Where’s the line between scientific post-publication peer review critiques and libel?
One of the issues that comes up frequently when we’re moderating comments here on Retraction Watch is the distinction between “I think these images look strange” and “this researcher committed fraud.” That’s a pretty important distinction, because potentially actionable cases of libel live somewhere in between, probably closer to the latter — as Paul Brookes found out the hard way last year when Science-Fraud.org was shuttered by legal threats.
We may have some new legal precedent to follow on the matter soon, it turns out. Climate scientist Michael Mann sued The National Review in 2012 after the conservative magazine published a Competitive Enterprise Institute statement as follows:
Mann could be said to be the Jerry Sandusky of climate science, except that instead of molesting children, he has molested and tortured data in the service of politicized science that could have dire economic consequences for the nation and planet.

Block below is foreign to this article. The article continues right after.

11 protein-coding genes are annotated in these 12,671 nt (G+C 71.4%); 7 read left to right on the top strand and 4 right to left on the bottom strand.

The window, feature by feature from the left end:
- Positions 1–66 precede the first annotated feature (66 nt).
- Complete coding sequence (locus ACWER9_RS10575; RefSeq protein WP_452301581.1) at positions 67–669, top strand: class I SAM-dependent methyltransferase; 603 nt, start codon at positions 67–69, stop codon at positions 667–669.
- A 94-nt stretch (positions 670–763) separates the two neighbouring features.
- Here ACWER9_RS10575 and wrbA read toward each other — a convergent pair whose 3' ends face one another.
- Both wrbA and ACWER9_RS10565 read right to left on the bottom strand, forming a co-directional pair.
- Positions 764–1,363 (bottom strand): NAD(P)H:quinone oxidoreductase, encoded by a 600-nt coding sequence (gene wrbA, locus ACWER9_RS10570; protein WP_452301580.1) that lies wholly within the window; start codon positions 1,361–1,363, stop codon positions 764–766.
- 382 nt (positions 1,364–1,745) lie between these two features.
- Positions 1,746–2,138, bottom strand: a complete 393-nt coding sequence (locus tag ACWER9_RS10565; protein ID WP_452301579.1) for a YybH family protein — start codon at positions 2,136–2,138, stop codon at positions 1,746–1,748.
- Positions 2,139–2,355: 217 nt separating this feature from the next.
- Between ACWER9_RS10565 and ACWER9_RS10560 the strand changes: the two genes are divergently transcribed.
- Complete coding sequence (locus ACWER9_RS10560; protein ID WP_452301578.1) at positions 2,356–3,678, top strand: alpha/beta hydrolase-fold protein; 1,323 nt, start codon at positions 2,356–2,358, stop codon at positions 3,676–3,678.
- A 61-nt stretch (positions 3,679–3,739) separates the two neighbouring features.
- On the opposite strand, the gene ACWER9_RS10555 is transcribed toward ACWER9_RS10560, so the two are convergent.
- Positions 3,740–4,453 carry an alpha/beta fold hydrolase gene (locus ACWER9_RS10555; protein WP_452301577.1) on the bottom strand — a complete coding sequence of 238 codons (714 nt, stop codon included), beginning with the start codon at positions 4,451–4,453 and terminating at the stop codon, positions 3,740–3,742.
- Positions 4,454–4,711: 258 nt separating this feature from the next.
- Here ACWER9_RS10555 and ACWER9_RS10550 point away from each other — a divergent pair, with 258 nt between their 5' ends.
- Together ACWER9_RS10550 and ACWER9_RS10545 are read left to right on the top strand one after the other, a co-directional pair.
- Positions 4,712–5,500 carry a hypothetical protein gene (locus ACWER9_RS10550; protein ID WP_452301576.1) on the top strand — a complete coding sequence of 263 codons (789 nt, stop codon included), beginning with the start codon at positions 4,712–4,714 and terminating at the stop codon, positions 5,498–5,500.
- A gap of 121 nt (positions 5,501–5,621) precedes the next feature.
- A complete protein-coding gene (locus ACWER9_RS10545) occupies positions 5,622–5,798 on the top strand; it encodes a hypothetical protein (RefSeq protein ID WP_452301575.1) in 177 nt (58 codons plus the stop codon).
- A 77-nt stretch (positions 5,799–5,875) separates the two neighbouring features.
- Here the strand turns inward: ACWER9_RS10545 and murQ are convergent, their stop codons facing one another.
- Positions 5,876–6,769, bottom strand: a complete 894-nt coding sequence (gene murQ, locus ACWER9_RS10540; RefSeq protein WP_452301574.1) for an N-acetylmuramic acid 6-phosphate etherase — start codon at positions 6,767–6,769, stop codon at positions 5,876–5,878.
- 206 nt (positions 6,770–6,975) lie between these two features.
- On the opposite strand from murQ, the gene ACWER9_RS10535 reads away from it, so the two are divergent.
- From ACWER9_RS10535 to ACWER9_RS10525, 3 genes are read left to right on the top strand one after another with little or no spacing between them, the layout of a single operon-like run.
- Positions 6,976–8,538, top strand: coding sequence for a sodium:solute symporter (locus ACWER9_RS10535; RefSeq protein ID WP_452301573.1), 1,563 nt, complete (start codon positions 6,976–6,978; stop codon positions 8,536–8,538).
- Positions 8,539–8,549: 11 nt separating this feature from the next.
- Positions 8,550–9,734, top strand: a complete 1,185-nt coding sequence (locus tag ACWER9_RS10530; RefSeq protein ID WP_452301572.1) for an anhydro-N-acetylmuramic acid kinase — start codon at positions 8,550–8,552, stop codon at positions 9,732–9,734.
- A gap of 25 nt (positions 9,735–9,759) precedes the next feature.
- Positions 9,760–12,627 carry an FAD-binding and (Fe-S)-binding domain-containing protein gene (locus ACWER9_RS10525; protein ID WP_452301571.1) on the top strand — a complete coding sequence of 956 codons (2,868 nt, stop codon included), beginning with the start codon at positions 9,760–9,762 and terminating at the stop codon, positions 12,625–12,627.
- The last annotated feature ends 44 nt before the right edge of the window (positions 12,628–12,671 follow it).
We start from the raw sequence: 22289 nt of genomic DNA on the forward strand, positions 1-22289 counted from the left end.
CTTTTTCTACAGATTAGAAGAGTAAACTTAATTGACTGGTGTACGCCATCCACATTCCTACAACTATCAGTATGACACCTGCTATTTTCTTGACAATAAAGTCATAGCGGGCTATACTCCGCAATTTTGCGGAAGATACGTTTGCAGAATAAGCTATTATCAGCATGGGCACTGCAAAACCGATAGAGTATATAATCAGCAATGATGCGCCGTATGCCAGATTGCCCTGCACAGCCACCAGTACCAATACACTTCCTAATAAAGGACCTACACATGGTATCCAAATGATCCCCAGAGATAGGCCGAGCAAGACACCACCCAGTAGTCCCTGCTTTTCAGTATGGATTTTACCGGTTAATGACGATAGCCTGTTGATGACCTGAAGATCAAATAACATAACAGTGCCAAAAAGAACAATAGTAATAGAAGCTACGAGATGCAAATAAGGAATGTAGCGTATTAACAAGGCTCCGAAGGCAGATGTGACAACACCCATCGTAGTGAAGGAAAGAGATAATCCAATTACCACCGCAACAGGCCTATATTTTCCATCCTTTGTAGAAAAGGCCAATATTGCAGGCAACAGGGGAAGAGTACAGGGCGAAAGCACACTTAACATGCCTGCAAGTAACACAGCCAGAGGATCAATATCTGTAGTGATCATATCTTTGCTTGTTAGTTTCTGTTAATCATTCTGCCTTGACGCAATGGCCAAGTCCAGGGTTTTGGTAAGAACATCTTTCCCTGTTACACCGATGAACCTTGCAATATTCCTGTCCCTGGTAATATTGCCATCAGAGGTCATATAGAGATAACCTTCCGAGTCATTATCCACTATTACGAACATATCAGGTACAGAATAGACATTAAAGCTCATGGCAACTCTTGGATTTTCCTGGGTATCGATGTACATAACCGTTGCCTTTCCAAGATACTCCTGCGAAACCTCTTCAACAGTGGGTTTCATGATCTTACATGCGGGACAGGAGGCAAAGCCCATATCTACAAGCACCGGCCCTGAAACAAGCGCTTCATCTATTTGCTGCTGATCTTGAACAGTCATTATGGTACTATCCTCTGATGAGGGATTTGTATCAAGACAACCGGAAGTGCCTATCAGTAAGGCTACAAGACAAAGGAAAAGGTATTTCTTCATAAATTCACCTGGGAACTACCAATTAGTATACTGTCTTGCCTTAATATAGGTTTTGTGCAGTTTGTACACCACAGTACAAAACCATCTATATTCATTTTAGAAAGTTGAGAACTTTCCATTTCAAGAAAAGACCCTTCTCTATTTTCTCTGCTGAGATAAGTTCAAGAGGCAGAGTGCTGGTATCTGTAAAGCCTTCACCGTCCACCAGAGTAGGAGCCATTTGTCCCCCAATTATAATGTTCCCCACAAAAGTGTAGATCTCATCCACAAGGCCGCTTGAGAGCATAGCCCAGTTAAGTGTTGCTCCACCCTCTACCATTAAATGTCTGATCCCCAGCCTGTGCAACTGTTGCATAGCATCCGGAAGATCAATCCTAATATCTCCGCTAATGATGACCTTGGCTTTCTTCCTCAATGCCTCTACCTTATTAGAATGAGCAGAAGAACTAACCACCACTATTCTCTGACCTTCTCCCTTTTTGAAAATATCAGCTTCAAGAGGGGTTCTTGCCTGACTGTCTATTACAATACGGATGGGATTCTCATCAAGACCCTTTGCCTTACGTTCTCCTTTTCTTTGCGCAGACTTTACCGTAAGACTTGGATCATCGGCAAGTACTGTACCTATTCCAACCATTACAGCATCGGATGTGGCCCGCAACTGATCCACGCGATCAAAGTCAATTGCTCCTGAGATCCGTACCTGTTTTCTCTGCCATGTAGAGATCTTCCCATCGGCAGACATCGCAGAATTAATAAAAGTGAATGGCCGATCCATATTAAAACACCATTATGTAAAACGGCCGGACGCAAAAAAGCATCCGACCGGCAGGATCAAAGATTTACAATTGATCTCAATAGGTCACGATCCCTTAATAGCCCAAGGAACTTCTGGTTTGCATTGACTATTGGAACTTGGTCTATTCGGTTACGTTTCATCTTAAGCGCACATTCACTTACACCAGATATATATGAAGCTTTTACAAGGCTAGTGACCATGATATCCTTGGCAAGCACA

Opinions and rhetorical hyperbole are protected speech under the First Amendment. Arguably, several of defendants’ statements fall into these protected categories. Some of defendants’ statements, however, contain what could reasonably be understood as assertions of fact. Accusing a scientist of conducting his research fraudulently, manipulating his data to achieve a predetermined or political outcome, or purposefully distorting the scientific truth are factual allegations. They go to the heart of scientific integrity. They can be proven true or false. If false, they are defamatory. If made with actual malice, they are actionable.
We’ll be keeping an eye on this case.
Hat tip: LabRigger